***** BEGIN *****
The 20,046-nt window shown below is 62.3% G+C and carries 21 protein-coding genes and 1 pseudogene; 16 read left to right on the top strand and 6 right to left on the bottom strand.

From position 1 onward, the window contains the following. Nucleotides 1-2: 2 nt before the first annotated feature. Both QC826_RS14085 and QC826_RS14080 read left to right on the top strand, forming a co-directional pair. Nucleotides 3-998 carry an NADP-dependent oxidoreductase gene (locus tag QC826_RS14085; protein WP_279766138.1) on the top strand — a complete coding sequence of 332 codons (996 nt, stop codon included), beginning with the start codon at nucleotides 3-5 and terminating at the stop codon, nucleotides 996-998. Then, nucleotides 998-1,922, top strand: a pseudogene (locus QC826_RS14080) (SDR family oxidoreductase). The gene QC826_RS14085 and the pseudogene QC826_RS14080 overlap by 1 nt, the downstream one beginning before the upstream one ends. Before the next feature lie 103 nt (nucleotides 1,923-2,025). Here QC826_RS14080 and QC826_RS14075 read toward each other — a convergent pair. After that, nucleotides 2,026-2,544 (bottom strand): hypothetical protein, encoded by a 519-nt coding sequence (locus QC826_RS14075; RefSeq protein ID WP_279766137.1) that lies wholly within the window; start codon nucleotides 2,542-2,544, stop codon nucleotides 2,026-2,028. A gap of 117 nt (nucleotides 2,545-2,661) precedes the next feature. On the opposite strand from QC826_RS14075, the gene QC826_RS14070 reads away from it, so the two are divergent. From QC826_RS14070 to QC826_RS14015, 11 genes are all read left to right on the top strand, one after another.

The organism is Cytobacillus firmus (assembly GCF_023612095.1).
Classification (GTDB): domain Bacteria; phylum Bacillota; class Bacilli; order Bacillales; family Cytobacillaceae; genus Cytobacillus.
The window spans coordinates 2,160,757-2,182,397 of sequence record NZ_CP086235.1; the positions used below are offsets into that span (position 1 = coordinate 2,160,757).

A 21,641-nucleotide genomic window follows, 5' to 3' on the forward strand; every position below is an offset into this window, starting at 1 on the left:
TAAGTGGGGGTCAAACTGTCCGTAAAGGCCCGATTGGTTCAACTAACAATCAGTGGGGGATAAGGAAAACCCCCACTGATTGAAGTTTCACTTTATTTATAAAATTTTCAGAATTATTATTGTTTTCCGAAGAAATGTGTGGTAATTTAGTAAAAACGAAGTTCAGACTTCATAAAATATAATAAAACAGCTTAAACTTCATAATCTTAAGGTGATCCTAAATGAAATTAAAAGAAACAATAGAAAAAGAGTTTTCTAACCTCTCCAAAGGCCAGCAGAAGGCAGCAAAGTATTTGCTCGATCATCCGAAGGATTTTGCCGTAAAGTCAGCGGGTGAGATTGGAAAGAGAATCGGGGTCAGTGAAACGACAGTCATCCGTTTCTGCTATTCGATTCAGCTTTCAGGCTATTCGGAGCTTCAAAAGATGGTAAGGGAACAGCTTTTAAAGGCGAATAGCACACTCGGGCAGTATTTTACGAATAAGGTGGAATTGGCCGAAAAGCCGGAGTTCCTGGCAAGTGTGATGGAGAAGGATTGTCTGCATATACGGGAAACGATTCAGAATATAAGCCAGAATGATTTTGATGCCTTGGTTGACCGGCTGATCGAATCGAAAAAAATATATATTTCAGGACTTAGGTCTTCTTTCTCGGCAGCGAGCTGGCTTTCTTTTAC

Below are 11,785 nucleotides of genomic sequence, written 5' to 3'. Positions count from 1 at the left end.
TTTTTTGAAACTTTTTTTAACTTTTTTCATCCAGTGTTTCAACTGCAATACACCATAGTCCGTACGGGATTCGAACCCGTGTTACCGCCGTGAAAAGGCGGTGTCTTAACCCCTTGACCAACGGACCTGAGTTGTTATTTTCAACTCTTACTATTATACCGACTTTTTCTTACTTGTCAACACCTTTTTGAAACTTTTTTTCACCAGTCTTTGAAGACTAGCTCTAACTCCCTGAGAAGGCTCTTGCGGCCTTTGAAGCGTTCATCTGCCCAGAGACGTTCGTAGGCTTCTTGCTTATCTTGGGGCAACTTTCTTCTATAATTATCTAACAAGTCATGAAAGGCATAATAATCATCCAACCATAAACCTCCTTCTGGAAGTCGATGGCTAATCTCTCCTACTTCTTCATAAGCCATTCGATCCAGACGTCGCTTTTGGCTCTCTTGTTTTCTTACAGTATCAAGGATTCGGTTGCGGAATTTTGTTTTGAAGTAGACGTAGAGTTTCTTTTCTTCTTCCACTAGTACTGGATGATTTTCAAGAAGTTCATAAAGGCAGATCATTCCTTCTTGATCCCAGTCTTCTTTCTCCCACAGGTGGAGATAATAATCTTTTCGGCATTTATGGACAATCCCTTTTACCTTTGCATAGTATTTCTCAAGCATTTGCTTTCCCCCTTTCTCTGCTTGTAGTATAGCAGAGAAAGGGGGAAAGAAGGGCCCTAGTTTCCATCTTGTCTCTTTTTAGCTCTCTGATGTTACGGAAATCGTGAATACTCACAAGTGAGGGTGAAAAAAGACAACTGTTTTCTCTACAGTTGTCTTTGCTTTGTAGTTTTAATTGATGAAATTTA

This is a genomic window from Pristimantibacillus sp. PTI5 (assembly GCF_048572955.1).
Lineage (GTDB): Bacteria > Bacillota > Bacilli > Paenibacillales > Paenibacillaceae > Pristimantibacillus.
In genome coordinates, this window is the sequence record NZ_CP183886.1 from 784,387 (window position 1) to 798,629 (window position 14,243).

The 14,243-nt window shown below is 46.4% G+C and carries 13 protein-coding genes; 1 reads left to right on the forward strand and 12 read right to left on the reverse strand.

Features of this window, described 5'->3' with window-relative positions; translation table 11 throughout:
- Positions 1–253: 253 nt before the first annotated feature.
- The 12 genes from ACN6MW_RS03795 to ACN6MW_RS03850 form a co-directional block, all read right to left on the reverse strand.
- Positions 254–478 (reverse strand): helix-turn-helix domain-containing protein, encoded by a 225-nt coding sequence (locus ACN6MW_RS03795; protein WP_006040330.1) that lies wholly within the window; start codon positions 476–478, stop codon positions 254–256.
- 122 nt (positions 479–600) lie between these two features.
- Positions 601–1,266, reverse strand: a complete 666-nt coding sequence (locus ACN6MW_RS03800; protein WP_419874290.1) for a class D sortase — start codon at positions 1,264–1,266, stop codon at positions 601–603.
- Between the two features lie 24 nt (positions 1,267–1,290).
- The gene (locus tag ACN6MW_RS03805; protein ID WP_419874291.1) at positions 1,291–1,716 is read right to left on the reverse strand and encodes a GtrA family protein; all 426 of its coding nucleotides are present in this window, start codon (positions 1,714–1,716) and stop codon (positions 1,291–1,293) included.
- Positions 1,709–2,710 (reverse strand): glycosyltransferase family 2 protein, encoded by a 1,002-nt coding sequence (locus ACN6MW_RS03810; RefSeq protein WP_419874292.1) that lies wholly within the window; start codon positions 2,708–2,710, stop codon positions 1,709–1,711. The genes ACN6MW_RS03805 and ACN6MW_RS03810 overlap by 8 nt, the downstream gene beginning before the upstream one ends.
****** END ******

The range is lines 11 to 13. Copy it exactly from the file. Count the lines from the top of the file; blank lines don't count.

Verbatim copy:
Lineage (GTDB): Bacteria > Bacillota > Bacilli > Paenibacillales > Paenibacillaceae > Pristimantibacillus.
In genome coordinates, this window is the sequence record NZ_CP183886.1 from 784,387 (window position 1) to 798,629 (window position 14,243).

The 14,243-nt window shown below is 46.4% G+C and carries 13 protein-coding genes; 1 reads left to right on the forward strand and 12 read right to left on the reverse strand.